Crack down on graft to ease passport issuance

The faulty passport printing machine at the Directorate of Immigration Services in Nairobi that Interior Cabinet Secretary Kithure Kindiki promised to fix within a week is just a fraction of the problems bedevilling this section.

There are other hitches that will hamper the implementation of his pledge to clear the backlog of 42,000 passport applications within 21 days. He needs to do much more to eliminate the rot in the directorate.

An investigation by the Commission on Administrative Justice has just revealed malpractices in the issuance of passports to Kenyans who urgently need them to travel abroad but are kept waiting for months. It all boils down to a cartel that takes advantage of this vital service to make money. In its report, the commission says it found that applicants are being overcharged and given fewer pages than they have paid for.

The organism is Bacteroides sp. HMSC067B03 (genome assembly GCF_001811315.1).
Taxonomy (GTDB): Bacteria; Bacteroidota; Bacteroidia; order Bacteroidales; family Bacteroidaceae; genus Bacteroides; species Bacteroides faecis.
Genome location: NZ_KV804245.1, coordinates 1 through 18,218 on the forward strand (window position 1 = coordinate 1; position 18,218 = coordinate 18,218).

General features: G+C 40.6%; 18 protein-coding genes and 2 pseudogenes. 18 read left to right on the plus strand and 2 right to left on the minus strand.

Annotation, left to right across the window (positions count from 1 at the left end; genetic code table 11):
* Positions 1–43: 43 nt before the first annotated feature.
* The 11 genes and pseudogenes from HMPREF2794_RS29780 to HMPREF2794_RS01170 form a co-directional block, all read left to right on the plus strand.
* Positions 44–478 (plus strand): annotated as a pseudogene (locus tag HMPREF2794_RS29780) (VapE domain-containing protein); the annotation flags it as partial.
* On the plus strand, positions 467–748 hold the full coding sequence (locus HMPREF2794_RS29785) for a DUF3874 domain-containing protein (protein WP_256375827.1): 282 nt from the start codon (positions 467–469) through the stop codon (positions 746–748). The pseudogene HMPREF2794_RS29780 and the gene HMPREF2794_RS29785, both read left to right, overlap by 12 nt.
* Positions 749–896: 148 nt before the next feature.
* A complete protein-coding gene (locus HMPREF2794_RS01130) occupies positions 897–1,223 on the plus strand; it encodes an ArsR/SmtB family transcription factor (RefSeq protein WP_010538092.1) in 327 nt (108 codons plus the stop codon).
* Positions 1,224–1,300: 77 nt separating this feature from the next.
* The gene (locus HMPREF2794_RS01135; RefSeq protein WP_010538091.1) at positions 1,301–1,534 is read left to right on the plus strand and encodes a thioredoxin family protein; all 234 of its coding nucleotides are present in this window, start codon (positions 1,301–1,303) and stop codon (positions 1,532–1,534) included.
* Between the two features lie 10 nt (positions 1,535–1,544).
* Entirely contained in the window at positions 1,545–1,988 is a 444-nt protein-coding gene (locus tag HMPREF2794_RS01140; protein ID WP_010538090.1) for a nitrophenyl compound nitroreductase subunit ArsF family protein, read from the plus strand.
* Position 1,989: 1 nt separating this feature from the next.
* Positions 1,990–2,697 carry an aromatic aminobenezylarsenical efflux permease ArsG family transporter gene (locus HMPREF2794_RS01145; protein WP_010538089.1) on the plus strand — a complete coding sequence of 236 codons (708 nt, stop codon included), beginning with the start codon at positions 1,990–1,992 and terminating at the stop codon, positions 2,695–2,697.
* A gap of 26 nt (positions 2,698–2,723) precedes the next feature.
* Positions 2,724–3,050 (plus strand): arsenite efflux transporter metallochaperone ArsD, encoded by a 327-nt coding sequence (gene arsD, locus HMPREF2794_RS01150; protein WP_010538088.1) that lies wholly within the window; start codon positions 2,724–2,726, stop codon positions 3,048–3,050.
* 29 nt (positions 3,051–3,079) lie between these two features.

Delays in the procurement of blank booklets, the unavailability of a particular series of passports on the e-Citizen portal, and, of course, the much-publicised breakdown of machines are at the core of this mess. There is also blatant bribery, as crooked officials exploit applicants’ desperation.

There is, for instance, an applicant who paid Sh7,500 for the renewal of her passport, which somehow got lost in the Immigration office and she was asked to pay another Sh12,500 for a replacement. The cost of the passport she was eventually issued with is Sh6,050.

Even if a new machine is installed and the e-Citizen platform upgraded, it will take more effort to streamline the issuance of passports, which has become a cash cow for officials, whose only motivation is to illegally mint money.

This is a public service that is funded by taxpayers and it is grossly unfair for applicants to be held to ransom by people who are paid a salary to do the work. The directorate is allocated nearly Sh2.6 billion annually and there can be no justification for the deliberate inefficiency to abet the lucrative racket.

As he ensures that a state-of-the-art printing machine is acquired to speed up the processing of passports to clear the backlog, CS Kindiki should also crack down on endemic corruption.